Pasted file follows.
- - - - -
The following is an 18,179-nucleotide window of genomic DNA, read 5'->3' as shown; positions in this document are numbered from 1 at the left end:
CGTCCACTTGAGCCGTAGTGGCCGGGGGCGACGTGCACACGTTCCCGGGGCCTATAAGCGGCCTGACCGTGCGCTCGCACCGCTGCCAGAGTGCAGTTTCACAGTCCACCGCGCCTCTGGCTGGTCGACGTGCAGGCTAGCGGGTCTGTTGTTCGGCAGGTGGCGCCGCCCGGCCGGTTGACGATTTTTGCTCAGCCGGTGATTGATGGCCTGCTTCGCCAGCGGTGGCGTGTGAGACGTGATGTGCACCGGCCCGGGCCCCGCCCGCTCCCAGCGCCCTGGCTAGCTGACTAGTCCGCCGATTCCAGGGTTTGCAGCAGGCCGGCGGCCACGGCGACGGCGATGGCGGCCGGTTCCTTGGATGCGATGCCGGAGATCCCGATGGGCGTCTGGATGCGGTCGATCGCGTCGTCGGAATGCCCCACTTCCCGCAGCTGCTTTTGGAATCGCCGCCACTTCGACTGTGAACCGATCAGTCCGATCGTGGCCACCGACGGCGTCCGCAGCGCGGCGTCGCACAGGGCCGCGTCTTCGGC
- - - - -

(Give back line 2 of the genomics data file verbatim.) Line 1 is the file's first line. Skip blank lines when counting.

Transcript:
CGTCCACTTGAGCCGTAGTGGCCGGGGGCGACGTGCACACGTTCCCGGGGCCTATAAGCGGCCTGACCGTGCGCTCGCACCGCTGCCAGAGTGCAGTTTCACAGTCCACCGCGCCTCTGGCTGGTCGACGTGCAGGCTAGCGGGTCTGTTGTTCGGCAGGTGGCGCCGCCCGGCCGGTTGACGATTTTTGCTCAGCCGGTGATTGATGGCCTGCTTCGCCAGCGGTGGCGTGTGAGACGTGATGTGCACCGGCCCGGGCCCCGCCCGCTCCCAGCGCCCTGGCTAGCTGACTAGTCCGCCGATTCCAGGGTTTGCAGCAGGCCGGCGGCCACGGCGACGGCGATGGCGGCCGGTTCCTTGGATGCGATGCCGGAGATCCCGATGGGCGTCTGGATGCGGTCGATCGCGTCGTCGGAATGCCCCACTTCCCGCAGCTGCTTTTGGAATCGCCGCCACTTCGACTGTGAACCGATCAGTCCGATCGTGGCCACCGACGGCGTCCGCAGCGCGGCGTCGCACAGGGCCGCGTCTTCGGC